Neiman Marcus Could Be One of the First Retail Casualties of Coronavirus

The luxury retailer is weighing options, including bankruptcy

a neiman marcus store
Neiman Marcus closed its stores earlier this month for indefinite period in response to the coronavirus outbreak. Getty Images
Headshot of Richard Collings

Neiman Marcus is weighing all of its options to ensure its “financial strength,” according to a statement by the luxury retailer, as it grapples with the cost of doing business during a pandemic.

The statement from the company was in response to whether it is considering a bankruptcy filing. The financially strapped department store chain is reportedly in discussions with lenders about filing for bankruptcy, according to Bloomberg News.

“Most businesses today are facing some degree of disruption from the unprecedented global economic environment resulting from the COVID-19 pandemic,” the company said.

Neiman Marcus made the decision to indefinitely close its stores, which includes Bergdorf Goodman in New York, in response to the coronavirus outbreak, and the move couldn’t have come at a worse time.

Already distressed, Neiman Marcus has been marked since early 2017 by rating agencies as having a high probability of default. If the company ends up filing, it could be one of the first retail casualties of the social distancing efforts intended to contain the spread of the coronavirus.

“We are evaluating all courses of action to preserve our financial strength so that we may continue serving our customers and associates, and being a great partner to luxury brands globally,” the company added. “Our priority has been, and will always be, to ensure stability for our associates and brand partners.”

Neiman Marcus successfully extended the maturity date on its term loan last year, along with issuing new debt and completing an exchange offer for its senior unsecured notes, giving the retailer more time to turn around the business, according to ratings agency Moody’s.

But the company continued to carry what Moody’s has characterized as an unsustainable debt load, which is about $4.3 billion, as well as negative cash flow. Neiman Marcus had revenue of $4.7 billion for the 12 months ended April 27, 2019.

That debt was the result of a leveraged buyout in 2013 by private equity firms Ares Management and the Canada Pension Plan Investment Board for about $6 billion.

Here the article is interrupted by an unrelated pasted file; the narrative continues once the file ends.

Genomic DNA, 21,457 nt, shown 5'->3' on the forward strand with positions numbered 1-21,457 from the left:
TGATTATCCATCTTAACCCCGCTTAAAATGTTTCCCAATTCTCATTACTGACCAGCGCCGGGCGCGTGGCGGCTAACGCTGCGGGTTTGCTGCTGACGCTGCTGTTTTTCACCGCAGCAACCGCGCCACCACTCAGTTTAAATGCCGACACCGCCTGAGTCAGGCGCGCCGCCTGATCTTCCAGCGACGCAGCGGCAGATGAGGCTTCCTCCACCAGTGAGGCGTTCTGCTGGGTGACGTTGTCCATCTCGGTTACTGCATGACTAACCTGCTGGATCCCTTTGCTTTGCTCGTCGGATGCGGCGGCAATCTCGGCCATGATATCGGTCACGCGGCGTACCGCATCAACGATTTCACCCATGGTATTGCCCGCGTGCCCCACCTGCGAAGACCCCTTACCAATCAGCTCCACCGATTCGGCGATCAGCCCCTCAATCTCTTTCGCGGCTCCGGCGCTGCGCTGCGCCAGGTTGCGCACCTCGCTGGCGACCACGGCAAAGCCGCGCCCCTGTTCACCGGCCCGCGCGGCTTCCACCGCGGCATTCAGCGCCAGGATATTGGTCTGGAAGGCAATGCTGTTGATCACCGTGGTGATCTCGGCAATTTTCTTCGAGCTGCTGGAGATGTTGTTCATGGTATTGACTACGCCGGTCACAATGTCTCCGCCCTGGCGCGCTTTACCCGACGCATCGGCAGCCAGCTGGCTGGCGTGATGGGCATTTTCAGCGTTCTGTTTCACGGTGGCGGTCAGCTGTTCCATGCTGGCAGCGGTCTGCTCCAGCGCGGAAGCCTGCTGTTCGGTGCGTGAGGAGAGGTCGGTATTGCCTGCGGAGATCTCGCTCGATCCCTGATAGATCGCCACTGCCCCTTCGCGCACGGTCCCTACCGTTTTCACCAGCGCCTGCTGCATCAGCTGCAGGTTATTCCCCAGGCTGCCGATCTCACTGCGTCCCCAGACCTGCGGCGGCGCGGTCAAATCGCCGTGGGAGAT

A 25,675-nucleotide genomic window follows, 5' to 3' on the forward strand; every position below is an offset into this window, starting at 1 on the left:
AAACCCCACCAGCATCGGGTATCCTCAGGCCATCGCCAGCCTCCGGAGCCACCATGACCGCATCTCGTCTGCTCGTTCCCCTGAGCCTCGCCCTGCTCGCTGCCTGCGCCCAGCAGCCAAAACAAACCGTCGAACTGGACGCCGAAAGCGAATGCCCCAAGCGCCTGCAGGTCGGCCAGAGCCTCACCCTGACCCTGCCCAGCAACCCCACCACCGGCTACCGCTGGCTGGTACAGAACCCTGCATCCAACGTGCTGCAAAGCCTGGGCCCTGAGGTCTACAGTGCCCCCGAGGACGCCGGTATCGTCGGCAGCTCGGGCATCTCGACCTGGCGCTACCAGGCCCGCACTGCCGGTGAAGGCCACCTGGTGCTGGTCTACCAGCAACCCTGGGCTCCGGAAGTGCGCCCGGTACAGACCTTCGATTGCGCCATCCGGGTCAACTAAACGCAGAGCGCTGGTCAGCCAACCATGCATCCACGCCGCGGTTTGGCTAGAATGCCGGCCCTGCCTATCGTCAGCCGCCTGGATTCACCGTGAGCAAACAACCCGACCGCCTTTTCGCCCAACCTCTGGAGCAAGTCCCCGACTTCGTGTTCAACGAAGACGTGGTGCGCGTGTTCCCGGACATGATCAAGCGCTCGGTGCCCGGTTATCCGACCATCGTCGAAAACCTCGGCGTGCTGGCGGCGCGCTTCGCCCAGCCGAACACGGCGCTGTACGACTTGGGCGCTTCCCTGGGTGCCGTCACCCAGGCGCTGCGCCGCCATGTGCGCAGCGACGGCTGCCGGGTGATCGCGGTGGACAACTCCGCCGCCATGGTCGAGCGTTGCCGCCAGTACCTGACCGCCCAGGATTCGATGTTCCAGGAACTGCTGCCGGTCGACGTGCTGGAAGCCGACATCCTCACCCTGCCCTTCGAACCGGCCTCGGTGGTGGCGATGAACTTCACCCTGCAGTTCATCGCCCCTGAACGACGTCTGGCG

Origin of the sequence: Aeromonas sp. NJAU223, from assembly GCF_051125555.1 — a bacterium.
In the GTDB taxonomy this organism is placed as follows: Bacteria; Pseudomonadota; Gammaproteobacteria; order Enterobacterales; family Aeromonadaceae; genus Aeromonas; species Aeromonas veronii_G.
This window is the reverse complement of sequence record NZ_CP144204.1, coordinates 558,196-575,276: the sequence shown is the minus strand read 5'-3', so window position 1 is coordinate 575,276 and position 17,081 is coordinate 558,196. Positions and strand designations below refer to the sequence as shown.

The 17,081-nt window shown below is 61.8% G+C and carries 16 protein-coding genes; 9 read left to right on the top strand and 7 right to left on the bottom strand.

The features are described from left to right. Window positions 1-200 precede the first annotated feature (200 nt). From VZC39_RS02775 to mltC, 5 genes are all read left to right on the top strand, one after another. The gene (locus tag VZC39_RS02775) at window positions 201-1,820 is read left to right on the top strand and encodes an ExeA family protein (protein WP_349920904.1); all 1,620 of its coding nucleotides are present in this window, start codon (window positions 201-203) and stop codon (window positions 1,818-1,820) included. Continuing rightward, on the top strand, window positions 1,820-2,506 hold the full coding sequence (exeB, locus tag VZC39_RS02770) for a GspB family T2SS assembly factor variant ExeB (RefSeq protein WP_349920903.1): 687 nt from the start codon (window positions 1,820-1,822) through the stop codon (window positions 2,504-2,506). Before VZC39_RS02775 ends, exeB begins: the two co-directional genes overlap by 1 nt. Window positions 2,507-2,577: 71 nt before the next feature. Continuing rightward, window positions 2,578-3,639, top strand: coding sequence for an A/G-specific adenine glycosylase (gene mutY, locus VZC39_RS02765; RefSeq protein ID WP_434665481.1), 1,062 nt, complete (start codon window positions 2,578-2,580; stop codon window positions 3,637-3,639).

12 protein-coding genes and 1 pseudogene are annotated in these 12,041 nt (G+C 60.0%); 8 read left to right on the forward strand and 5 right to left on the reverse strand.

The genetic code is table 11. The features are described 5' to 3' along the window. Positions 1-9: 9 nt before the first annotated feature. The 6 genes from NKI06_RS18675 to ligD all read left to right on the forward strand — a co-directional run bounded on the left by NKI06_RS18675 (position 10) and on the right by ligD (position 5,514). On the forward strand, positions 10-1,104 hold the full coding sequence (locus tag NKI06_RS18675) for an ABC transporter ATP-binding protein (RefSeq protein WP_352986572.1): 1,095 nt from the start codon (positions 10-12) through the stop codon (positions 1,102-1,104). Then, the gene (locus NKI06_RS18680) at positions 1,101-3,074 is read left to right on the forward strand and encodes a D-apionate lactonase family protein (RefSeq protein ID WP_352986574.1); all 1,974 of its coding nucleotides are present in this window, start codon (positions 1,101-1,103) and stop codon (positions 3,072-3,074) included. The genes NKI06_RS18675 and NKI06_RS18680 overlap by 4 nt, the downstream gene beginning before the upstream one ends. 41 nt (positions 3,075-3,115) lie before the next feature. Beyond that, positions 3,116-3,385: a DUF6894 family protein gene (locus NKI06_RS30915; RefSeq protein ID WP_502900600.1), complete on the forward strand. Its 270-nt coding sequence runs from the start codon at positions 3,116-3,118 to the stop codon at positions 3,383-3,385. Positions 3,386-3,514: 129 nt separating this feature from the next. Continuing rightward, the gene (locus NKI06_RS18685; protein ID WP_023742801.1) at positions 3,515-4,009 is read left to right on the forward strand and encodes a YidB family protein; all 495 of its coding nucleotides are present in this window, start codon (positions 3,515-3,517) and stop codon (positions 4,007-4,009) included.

It doesn’t help that the retailer closed its stores heading into what should be its peak full-price selling season, said Steven Dennis, president of SageBerry Consulting and a former Neiman Marcus executive.

Even with about a third of its revenue generated online, a positive for the chain, luxury purchases are something that can be deferred, Dennis noted, adding that the luxury market is also highly correlated to the stock market.

To add to the company’s woes, event cancellations ranging from weddings to galas and graduations is also cutting into sales, as customers will no longer be looking to buy clothing for special occasions, Dennis said.

Neiman Marcus has a “distinctive” brand and a “reason for being,” he said, in addition to being well-operated. But Dennis, who is the author of the upcoming book Remarkable Retail, said the excessive debt on its balance sheet combined with the fact it is already a mature business created a difficult situation for the retailer to extricate itself from.

“Irrespective of the crisis, [Neiman Marcus] wasn’t going to grow themselves out of that debt,” Dennis said.

Since luxury businesses depend on attributes such as a beautiful store environment, free valet parking and customer service, it’s difficult for them to cut costs without damaging the business, he noted.

Neiman Marcus was already taking steps to cut costs and streamline the business, announcing on March 11 that it would focus more on full-price selling by closing most of its off-price Last Call stores by its fiscal first quarter in 2021. The company also initiated the sale process of two of its Texas distribution centers.


@RichCollings richard.collings@adweek.com Richard Collings is a retail reporter at Adweek.
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